"COMPRESSIVE SENSING MEETS GAME THEORY"; Sina Jafarpour, Princeton University, US; Volkan Cevher, Ecole Polytechnique Fédérale de Lausanne, Switzerland; Robert Schapire, Princeton University, US

Another paper with an evocative title. This work proposes a new reconstruction algorithm (MUSE) from compressed measurements corrupted with noise. This algorithm, which presents guarantees on the infinity-norm of the reconstruction error, can be formulated as a two-player game (and hence the title), which is equivalent to an alternating optimization scheme.

An interesting work on the fundamentals of estimation of parameters with underlying sparsity:

"PERFORMANCE BOUNDS FOR SPARSE PARAMETRIC COVARIANCE ESTIMATION IN GAUSSIAN MODELS"; Alexander Jung, Vienna University of Technology, Austria; Sebastian Schmutzhard, University of Vienna, Austria; Franz Hlawatsch, Vienna University of Technology, Austria; Alfred O. Hero III, University of Michigan, US

This paper studies the performance bounds on the problem of estimating the covariance matrix of a Gaussian random vector under the assumption that this covariance matrix can be modeled as a sparse expansion of known "basis matrices". The authors have derived lower bounds on the variance of both biased and unbiased estimators for a certain family of covariance matrices of interest. The analysis shows that in the low SNR regime the sparsity does not help, while in the high SNR regime the performance of an oracle estimator can be achieved. Between these two extreme cases the bound presents a transition phase polynomical in the SNR. This work studies a more involved scenario than the one by Ben-Haim et al. in their last year paper.

ICASSP will soon have to create a special session just for Yonina C. Eldar. This year she figures as coauthor of six papers. I won't go over all of them, just a couple of hints:

"SHANNON MEETS NYQUIST: CAPACITY LIMITS OF SAMPLED ANALOG CHANNELS"; Yuxin Chen, Stanford University, United States; Yonina C. Eldar, Technion / Israel Institute of Technology, Israel; Andrea Goldsmith, Stanford University, US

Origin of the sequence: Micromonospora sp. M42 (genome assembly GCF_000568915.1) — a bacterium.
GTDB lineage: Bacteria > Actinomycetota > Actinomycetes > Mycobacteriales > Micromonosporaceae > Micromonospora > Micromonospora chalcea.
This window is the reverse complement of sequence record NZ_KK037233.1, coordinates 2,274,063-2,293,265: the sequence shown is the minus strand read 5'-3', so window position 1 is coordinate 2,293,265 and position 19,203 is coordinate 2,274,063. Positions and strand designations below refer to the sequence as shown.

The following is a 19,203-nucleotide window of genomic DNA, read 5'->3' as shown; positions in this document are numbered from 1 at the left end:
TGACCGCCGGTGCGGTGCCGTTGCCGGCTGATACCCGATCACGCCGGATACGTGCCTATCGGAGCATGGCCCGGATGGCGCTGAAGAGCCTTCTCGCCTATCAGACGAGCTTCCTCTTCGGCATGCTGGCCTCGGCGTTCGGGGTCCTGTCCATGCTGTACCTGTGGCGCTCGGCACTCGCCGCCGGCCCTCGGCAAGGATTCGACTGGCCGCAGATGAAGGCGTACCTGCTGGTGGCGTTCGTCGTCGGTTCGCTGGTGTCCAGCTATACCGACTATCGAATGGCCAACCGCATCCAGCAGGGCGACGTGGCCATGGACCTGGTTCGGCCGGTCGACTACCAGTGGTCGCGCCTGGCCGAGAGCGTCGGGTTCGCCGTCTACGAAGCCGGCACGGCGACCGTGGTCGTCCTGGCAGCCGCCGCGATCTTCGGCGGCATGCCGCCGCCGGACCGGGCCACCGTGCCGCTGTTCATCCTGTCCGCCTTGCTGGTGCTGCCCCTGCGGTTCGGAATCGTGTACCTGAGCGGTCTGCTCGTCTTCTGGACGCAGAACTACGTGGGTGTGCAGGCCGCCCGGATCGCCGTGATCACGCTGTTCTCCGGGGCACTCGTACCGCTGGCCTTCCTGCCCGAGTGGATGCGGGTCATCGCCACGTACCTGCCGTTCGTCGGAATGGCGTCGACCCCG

This preliminary work explores how capacity is affected by a sampling mechanisms below the channel's Nyquist rate. Under the Gaussianity assumption, the problem is formulated as a joint optimization over the input distribution and the receiver filter for a given set of uniform samplers. In the case of having a single receiver chain it is shown that the optimal transmission strategy avoids aliasing at the output, i.e. receiver filter not always corresponding to the classical matched filter. On the other hand, for multiple receiver chains sufficient conditions to obtain Nyquist capacity at a total rate equal to Landau rate are derived. My opinion is that the journal version of this work ("Shannon meets Nyquist: capacity limits of sampled analog channels", Y. Chen, Y. C. Eldar, and A. J. Goldsmith, in preparation) will give the first steps towards a rigorous analysis of the capacity achievable by compressed sampling schemes.

"SUB-NYQUIST SAMPLING OF SHORT PULSES"; Ewa Matusiak, University of Vienna, Austria; Yonina C. Eldar, Technion, Israel

This work applies the ideas of the modulated wideband converter to the time domain. Here it is assumed that the transmitted signal is composed by a series of narrow pulses with unknown shapes and unknown delays. In order to reduce the required sampling rate the proposed approach exploits the sparsity of the signal in the "Gabor frames" domain yielding to a similar result as in the case of the modulated wideband converter.